Tara Mandalaywala, assistant professor of psychological and brain sciences, featured in PsyPost article.
A study published in the Journal of Experimental Child Psychology found that children were more likely to share their resources with White children than Black children. The effect did not appear to be motivated by in-group bias nor by feelings of warmth toward White children, but by a stereotype that White people are wealthier than Black people.
Psychology research has shown that children begin to demonstrate racial bias at an early age. For example, children as young as three years old show racially-biased giving behavior, choosing to allocate more resources to White children compared to Black children. Study authors Tara M. Mandalaywala and her team say that understanding why children show this biased resource allocation is crucial since a child’s early beliefs and economic behaviors likely inform their beliefs and economic behaviors in later life. The researchers devised two experiments to test various motivations that might underlie this bias.
“I think studying how race affects young children’s resource allocations is so interesting because it provides children with a situation in which they have the opportunity to think about both moral and social motivations,” explained Mandalaywala, an assistant professor at the University of Massachusetts Amherst and director of the Cognition Across Development Lab.
“In early childhood, children are well aware that they should act in a fair manner, but they’re simultaneously developing preferences for particular social groups, as well as beliefs about social groups (such as stereotypes) which can shape their expectations about how others will behave. Trying to understand how children navigate these various concerns, norms, and motivations is fascinating from a conceptual perspective, but it is also important from a more practical, applied perspective.”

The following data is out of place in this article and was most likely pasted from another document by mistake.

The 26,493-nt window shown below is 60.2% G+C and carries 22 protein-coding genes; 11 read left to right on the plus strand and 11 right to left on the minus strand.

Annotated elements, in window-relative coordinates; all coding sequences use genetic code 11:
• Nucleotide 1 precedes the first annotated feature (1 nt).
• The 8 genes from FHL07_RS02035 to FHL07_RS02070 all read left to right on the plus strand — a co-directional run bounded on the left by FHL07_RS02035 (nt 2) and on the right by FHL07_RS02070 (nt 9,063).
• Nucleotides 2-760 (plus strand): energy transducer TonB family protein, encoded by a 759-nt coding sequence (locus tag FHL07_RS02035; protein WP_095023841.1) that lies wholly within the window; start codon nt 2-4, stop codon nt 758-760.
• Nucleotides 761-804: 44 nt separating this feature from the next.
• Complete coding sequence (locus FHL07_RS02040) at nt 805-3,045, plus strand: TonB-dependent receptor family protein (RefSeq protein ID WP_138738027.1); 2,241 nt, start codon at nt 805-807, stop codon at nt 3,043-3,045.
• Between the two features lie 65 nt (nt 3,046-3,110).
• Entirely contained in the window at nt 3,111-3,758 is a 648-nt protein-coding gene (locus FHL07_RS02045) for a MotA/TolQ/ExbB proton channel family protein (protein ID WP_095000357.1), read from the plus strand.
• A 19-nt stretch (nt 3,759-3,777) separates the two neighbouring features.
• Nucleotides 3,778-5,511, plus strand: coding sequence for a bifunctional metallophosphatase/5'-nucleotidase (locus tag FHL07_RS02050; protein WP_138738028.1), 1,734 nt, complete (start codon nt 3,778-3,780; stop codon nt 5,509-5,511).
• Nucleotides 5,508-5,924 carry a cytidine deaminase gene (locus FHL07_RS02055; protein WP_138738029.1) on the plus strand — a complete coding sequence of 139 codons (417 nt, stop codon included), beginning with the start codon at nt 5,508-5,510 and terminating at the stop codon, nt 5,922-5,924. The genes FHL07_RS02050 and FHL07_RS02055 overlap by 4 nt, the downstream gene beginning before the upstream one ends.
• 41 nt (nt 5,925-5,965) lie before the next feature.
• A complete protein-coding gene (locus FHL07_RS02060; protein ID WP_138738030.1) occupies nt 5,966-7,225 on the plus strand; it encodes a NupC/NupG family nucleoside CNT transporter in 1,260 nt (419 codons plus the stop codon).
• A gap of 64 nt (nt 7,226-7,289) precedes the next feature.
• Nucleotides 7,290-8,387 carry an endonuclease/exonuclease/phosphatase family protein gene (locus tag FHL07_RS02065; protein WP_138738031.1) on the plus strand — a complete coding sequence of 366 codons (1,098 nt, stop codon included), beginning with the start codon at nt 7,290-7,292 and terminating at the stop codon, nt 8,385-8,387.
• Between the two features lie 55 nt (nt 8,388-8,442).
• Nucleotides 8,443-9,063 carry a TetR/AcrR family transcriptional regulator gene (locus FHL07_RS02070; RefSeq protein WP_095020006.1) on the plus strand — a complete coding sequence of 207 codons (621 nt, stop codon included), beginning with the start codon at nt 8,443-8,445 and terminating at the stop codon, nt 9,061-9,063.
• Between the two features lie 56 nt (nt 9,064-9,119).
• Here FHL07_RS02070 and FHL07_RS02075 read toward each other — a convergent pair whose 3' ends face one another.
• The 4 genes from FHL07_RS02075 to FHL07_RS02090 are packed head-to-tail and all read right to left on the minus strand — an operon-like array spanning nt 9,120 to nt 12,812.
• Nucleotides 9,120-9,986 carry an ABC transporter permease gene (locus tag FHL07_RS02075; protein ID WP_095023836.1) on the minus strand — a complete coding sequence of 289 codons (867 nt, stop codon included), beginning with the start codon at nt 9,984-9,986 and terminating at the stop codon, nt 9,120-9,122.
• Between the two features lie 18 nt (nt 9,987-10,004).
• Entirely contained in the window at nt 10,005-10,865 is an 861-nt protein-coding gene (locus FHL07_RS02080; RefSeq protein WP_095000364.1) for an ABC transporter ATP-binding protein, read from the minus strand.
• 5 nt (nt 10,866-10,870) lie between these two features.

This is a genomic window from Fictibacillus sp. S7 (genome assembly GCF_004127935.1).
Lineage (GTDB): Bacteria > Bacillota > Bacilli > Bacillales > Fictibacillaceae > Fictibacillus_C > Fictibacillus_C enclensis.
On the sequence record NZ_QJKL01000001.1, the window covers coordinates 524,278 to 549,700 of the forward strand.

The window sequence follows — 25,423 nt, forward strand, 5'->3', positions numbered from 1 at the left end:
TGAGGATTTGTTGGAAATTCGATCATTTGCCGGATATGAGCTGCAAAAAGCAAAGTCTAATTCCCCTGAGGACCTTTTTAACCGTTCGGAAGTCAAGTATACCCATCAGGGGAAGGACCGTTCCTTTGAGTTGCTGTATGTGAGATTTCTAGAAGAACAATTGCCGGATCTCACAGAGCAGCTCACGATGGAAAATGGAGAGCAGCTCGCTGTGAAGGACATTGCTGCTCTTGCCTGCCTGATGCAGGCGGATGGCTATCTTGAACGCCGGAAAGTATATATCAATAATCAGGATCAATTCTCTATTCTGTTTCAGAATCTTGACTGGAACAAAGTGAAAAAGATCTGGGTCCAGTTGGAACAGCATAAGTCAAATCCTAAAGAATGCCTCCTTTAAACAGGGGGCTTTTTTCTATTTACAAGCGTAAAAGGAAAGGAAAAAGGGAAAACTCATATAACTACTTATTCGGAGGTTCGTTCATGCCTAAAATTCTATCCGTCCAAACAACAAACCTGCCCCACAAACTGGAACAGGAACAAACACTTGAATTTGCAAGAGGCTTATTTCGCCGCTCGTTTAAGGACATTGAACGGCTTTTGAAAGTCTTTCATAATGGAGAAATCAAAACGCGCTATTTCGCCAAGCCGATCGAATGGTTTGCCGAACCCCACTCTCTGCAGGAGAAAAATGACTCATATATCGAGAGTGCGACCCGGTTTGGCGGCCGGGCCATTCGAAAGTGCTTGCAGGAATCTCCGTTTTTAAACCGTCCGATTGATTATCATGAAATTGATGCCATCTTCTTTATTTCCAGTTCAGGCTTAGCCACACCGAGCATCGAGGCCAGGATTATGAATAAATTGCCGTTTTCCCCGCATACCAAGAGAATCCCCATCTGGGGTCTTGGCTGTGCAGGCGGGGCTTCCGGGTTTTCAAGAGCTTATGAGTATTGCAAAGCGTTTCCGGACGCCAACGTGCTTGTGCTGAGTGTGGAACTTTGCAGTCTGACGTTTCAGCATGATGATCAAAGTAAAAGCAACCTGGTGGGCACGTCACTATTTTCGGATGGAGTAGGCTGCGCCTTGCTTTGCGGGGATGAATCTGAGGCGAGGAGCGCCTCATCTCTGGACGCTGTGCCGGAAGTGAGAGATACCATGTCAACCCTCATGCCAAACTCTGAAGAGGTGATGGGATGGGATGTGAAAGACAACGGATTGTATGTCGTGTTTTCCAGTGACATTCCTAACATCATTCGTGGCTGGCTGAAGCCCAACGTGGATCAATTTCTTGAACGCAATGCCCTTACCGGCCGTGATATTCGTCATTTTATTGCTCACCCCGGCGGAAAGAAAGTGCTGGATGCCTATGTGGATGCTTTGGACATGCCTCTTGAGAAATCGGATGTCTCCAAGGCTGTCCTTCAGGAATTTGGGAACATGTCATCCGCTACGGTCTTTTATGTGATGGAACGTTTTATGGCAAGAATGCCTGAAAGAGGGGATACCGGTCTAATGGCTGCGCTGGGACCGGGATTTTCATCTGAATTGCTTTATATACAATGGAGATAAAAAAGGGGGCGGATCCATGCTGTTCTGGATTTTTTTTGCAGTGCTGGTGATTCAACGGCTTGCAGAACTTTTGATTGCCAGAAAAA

“Adults show all sorts of biases in their behaviors, but we know little about how these biases develop and unfold across the lifespan,” Mandalaywala said. “Studies like this one are a first step in understanding where biases come from, with the eventual goal of understanding bias development well enough that we can intervene in childhood to slow or reduce biases before they fully form.”
Both studies were conducted among children between the ages of 4 and 7. The first sample included 91 kids, of whom 37% were White, 17% were Asian, 11% were Black or African American, 4% were Hispanic, 12% other, and 19% undisclosed. The second sample consisted of 96 children, of whom 53% were White, 11% were Black or African American, 10% were multiracial, 8% were Asian, and 6% undisclosed.
Both samples participated in a Dictator Game, a task that measures economic behavior by asking a participant how much of a limited resource they are willing to give to another person. In this particular version, children were told they had access to four exciting animal videos. For each video, the child was shown an image of another child’s face and asked whether they would like to keep the video or give it away to the other child. The other child was either European American or African American and was wearing a neutral facial expression. Each participant also rated how much they liked the other child.
Across both samples, children were more likely to give videos away to White children compared to Black children. This was true regardless of participants’ race, suggesting that the effect was not driven by an in-group bias among White participants. The effect was also unrelated to participants’ racial attitudes — while children tended to feel more warmly toward the White children, this did not explain their biased giving behavior.